Inclusion Ghana visited Hope in his school to witness him teaching. Life has many challenges for Hope but he has an irredeemable spirit and faces his daily struggles with humour and determination.
Kekeli Foundation organised focus group discussions with self advocates and their families in the Ho Municipality to gather information on Article 19 of the UN Convention on the Rights of Persons with Disabilities: Living independently and being included in the community. Each focus group was helped by a facilitator and a note taker who translated from the local dialect of Ewe to English. The first focus group discussion was held with the Amenuveve self help group at Adalche Helekpe School where 12 parents and 6 self advocates gathered to discuss the challenges they faced in their communities. When the self advocates was asked to create a group message to the world they responded:
"We should be helped so as to live independent lives; what others can do we can also do it so we should be included in the community"
Another focus group discussion was also held in Abutia Teti where 5 self advocates and 19 parents again talked about the challenges they faced in the communities and the hopes they had for the future. The message from these children was that they would like to be able to work for themselves in the future.
Inclusion Ghana was recently invited by UNICEF to share its experiences on children with intellectual disabilities and initiatives that are promoting their inclusive and special education needs. Currently, UNICEF is working hard to ensure that all children with disabilities are offered school places and all is done to keep them there.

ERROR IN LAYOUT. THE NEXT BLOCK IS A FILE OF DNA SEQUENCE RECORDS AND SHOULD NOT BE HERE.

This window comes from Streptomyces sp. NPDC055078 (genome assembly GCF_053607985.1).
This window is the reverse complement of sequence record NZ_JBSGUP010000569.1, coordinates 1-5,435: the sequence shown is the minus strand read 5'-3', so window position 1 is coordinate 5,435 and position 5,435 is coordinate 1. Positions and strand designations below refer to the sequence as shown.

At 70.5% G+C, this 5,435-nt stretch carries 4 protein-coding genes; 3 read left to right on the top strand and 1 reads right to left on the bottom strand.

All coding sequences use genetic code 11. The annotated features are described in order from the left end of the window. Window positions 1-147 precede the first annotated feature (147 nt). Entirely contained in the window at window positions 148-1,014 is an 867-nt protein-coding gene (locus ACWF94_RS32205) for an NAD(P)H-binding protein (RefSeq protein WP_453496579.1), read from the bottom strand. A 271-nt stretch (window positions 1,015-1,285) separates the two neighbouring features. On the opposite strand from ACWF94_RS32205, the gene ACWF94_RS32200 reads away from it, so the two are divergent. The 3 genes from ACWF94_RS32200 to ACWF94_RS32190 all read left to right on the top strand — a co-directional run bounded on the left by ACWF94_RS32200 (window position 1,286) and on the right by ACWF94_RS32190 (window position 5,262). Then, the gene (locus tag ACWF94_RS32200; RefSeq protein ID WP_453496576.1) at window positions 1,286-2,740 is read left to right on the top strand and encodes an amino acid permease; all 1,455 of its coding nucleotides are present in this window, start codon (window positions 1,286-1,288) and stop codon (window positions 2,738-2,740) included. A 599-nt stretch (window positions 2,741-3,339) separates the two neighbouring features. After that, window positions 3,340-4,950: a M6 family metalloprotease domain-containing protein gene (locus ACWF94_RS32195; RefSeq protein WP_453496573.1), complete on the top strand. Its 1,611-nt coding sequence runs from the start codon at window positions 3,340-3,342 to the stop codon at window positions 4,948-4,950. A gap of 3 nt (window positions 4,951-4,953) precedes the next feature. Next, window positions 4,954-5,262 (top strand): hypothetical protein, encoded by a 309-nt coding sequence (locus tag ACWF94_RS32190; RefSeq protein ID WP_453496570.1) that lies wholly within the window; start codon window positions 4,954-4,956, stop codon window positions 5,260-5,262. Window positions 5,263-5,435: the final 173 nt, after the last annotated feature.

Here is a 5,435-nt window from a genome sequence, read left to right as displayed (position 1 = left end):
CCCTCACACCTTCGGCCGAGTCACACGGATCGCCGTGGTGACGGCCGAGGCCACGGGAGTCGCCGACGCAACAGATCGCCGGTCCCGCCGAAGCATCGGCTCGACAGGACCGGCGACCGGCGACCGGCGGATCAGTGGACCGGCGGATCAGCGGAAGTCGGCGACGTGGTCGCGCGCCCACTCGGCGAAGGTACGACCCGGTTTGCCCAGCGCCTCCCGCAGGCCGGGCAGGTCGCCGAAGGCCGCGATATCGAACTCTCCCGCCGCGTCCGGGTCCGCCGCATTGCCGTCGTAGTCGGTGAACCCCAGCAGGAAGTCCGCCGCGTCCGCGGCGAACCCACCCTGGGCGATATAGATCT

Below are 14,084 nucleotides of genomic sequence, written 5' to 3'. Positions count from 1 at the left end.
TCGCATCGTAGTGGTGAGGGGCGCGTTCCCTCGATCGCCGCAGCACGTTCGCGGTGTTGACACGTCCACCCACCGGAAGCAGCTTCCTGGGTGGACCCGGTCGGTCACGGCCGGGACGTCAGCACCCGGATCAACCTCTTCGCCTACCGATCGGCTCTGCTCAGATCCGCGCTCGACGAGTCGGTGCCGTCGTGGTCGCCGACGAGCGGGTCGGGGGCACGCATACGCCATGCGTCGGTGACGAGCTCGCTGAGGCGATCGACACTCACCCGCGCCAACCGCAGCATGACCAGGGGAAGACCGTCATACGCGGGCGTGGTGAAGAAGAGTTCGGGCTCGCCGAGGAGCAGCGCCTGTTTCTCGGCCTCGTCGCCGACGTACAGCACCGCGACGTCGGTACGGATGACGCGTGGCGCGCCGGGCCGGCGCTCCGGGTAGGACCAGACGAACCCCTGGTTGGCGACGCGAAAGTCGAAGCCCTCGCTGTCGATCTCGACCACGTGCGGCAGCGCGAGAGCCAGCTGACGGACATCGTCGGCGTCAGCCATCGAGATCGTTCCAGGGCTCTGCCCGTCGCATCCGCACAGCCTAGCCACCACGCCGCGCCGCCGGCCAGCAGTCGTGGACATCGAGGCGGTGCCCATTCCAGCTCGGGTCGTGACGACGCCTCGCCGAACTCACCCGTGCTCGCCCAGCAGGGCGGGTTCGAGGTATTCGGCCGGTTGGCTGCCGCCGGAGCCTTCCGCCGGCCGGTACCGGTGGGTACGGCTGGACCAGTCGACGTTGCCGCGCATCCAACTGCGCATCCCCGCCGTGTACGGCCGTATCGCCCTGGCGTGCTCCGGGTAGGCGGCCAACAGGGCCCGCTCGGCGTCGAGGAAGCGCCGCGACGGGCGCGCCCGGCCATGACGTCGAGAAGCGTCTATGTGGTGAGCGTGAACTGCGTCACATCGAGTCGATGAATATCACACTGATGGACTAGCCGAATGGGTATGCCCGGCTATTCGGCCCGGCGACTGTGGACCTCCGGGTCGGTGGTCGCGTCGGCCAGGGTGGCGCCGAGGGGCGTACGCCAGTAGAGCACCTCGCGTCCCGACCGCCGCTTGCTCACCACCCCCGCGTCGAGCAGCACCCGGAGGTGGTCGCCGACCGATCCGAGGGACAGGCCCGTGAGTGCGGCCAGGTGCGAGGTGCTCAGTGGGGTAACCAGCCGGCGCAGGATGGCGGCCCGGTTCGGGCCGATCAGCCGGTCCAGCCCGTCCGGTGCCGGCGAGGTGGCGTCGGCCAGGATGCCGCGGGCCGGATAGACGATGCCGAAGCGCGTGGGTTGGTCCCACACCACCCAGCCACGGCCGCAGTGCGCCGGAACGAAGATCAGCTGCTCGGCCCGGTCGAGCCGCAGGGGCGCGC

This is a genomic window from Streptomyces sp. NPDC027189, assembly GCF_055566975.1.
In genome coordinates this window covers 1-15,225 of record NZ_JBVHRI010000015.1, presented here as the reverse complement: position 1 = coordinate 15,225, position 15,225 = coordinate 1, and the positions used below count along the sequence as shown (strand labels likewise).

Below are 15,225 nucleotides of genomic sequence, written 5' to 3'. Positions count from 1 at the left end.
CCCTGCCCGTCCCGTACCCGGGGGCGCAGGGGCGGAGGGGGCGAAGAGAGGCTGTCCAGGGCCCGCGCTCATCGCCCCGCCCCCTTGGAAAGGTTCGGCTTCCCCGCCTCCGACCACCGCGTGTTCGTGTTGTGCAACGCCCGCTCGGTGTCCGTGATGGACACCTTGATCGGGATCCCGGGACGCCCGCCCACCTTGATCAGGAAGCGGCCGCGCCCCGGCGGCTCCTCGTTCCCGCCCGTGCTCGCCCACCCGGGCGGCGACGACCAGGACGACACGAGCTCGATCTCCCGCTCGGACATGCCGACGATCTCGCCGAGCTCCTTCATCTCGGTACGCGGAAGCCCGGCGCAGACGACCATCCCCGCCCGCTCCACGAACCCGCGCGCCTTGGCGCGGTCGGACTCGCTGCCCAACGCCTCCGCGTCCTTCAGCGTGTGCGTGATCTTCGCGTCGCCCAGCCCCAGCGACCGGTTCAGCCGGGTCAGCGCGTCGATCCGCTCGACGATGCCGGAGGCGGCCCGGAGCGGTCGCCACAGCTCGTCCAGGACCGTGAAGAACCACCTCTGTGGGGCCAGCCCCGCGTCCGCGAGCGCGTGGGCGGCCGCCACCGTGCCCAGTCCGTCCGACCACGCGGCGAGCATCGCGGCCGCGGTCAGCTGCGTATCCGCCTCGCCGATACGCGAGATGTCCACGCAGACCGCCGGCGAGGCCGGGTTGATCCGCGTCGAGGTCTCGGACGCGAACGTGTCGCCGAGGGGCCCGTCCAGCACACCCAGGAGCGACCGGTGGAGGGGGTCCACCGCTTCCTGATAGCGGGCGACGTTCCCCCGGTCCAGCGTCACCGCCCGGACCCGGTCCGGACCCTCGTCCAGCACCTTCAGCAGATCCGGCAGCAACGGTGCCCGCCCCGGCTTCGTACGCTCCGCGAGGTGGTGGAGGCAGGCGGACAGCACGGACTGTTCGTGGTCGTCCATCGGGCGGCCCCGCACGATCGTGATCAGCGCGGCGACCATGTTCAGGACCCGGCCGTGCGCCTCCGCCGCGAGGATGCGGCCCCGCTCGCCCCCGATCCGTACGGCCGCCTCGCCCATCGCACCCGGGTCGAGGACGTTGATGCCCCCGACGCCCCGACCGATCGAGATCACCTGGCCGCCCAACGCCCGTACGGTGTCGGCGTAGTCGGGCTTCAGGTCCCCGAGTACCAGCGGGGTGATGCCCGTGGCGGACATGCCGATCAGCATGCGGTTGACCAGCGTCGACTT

Nana Akua Owusu, a board member of Inclusion Ghana represented IG and made the presentation. Her presentation highlighted the following issues:
- Brief background information on Inclusion Ghana
- Organisation's key programmes/projects/activities
- Initiatives promoting inclusive and special education needs
- Specific Results
- Personnel Trained
- Future Plans
Inclusion Ghana recently hosted Shikuku Obosi, a consultant from Inclusion International. Shikuku is visiting a number of African countries to get their contribution to the Global Report on Article 19 of the UN Convention on the Rights of Persons with Disabilities: Living independently and being included in the community.
Specifically, his visit supported Inclusion Ghana: to collect Individual stories of persons with intellectual disabilities and their families; carry out focus group discussions of self advocates and their families; develop Ghana country profile for the global campaign on article 19; and lastly conduct an organisational assessment of Inclusion Ghana.
At the end of Shikukuís visit to Ghana, he got a picture of what life was like for persons with intellectual disabilities and their families/carers in Ghana, the challenges they faced and how much or how little they were included in the community. The data received from his visit will be collated along with data from the rest of the world to be presented at the Inclusion Internationalís Global Conference on Achieving Inclusion in Washington DC from October 25-28, 2012